Re: Announcing Xrtti - Extended Runtime Type Information for C++

Le Chaud Lapin <>
Thu, 3 May 2007 09:41:48 CST
On May 3, 8:53 am, wrote:

I do appreciate your point though; I am conflicted between my
agreement that the software development world needs more consolidation
and less fragmentation; and thus really I should be using the standard
libraries instead of inventing my own, and my fundamental issues with
the design of C++ STL, and to a lesser extent, with the design of
Boost (which relies far far too much on template-based programming for
my liking. Also, the one time I tried to use it it left a bad taste
in my mouth because it was such a big library and my particular
installation must have had flaws (even though it was a standard RedHat
package) because I got link errors in Boost that I could not resolve).

This is an issue that seems to be increasingly the basis of
conversation regarding C++. A programmer goes off and writes a very
nice framework, and uses his/her own library (primitive elements) to
support that framework. The reason often given is that "it is more
pleasant to use than STL". For example, Mirek Fidler did this with U+
+ ( and some of us have done this in our
own, less ambitious works. But because the primitives are just that,
primitive, there will be inevitably type mismatch for the users of the
various components. Simple things like trying to use a list template
becomes a problem, because there might be three different list<>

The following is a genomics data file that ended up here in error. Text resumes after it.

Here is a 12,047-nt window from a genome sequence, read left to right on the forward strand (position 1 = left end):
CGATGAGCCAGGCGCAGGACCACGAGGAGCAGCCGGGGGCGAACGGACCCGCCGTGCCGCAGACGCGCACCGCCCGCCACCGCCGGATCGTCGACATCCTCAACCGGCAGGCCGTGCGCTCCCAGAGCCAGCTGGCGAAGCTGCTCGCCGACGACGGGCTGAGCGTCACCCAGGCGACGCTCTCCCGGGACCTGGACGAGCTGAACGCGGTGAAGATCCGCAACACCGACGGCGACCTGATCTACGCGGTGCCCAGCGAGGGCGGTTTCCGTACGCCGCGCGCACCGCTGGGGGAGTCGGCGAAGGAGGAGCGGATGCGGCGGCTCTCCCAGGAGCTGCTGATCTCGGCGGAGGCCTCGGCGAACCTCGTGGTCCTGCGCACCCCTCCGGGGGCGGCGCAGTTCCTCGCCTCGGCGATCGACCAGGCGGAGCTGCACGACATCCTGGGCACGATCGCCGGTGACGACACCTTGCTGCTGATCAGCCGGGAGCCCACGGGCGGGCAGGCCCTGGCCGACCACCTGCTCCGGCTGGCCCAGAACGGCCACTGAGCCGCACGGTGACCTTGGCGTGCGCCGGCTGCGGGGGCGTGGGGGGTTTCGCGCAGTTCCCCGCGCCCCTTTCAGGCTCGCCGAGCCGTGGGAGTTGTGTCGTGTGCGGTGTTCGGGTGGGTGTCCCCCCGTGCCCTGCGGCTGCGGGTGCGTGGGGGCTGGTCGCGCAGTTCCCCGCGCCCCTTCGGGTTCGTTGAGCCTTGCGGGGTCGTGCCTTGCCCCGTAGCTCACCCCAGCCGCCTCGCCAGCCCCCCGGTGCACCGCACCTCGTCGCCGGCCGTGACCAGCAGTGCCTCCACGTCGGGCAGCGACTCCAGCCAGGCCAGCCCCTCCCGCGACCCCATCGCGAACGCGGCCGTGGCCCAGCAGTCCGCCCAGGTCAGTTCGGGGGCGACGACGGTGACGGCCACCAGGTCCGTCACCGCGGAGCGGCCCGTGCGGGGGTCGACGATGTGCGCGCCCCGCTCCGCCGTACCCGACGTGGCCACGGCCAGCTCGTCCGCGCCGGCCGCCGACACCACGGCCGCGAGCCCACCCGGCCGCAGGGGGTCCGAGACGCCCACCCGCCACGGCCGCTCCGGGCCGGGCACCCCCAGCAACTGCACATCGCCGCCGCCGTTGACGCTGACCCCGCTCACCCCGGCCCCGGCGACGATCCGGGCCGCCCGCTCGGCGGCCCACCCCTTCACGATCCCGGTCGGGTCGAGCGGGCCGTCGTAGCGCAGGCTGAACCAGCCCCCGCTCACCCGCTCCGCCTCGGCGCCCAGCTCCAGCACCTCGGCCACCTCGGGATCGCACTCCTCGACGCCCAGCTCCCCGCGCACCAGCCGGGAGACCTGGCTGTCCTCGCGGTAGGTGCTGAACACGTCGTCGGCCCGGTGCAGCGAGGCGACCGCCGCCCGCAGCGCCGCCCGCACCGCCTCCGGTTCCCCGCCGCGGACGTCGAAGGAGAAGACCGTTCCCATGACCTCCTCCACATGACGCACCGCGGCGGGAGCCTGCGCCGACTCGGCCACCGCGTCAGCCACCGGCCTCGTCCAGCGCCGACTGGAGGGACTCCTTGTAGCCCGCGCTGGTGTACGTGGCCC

classes in the same program, and they do not just get along, even
though they are conceptually very similar.

I think what might have helped with this problem was the notion of a
"super library", a library so broad in scope that it includes 95% + of
every primitive conceivable, including containers, string, time-
related, etc. It would include a tree<> class for example. In some
cases, there would be the need to model inherently-platform specific
primitives, like mutexes, semaphores, and waiting for multiple
synchronization objects simultaneously. I think *if*, we could
imagine all these primitives, say 500 of them, working together, but
still being primitives and not higher-level components, the the
imagination of such would force a governing theme that has the
peculiar of effect of being "sufficiently pleasurable and acceptable
so as to discourage their recreation."

-Le Chaud Lapin-

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